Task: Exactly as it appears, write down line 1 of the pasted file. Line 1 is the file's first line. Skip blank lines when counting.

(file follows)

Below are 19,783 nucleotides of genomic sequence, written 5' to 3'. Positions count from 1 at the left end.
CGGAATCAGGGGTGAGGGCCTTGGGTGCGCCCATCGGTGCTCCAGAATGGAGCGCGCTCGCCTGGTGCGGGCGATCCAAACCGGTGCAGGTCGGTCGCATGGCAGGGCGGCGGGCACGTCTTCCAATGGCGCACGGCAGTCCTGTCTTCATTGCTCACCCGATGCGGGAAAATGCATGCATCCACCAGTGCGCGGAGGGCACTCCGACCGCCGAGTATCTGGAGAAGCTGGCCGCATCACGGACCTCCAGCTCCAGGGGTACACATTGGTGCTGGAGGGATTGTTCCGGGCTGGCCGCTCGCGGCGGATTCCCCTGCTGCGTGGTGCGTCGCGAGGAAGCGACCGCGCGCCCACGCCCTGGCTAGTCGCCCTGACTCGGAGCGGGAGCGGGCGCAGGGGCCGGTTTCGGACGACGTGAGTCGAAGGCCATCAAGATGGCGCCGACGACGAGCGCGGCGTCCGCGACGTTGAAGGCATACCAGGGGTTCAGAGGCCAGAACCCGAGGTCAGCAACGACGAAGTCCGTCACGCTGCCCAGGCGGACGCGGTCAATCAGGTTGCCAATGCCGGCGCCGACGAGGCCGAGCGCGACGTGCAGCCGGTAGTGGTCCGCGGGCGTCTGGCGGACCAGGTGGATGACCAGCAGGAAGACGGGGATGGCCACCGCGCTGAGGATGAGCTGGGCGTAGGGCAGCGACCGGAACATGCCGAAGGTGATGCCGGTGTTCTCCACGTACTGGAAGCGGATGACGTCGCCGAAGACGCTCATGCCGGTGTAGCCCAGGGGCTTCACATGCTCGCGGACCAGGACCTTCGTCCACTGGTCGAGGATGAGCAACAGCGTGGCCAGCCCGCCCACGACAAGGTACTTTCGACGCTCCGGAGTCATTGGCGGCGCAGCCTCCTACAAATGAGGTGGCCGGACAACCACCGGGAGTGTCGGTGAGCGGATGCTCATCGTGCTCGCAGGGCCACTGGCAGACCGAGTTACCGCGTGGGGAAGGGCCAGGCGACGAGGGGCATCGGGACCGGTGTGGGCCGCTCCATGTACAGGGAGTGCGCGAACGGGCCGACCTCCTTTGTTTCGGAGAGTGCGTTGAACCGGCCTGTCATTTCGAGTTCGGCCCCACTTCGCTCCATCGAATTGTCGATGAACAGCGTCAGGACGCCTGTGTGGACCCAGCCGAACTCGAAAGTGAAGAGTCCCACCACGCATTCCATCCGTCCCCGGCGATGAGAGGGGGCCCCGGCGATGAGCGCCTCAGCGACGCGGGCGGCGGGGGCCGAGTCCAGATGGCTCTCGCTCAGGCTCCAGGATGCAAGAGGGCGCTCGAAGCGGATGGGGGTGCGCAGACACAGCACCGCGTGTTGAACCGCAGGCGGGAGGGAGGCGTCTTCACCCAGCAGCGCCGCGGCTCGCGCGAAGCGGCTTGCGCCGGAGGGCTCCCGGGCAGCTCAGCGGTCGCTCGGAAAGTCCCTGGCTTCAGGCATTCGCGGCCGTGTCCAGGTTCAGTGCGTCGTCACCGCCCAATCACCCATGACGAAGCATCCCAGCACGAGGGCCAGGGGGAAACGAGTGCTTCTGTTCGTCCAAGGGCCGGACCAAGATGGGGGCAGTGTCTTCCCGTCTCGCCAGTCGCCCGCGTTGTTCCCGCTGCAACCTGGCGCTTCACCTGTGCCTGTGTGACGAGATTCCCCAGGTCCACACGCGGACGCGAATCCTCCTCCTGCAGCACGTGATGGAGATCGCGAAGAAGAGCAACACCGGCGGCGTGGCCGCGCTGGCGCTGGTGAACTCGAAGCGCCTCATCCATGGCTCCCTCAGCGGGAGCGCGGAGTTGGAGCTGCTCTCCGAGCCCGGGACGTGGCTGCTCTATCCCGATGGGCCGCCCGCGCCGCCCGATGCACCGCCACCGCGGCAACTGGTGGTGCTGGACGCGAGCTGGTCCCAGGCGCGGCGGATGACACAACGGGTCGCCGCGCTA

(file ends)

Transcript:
Below are 19,783 nucleotides of genomic sequence, written 5' to 3'. Positions count from 1 at the left end.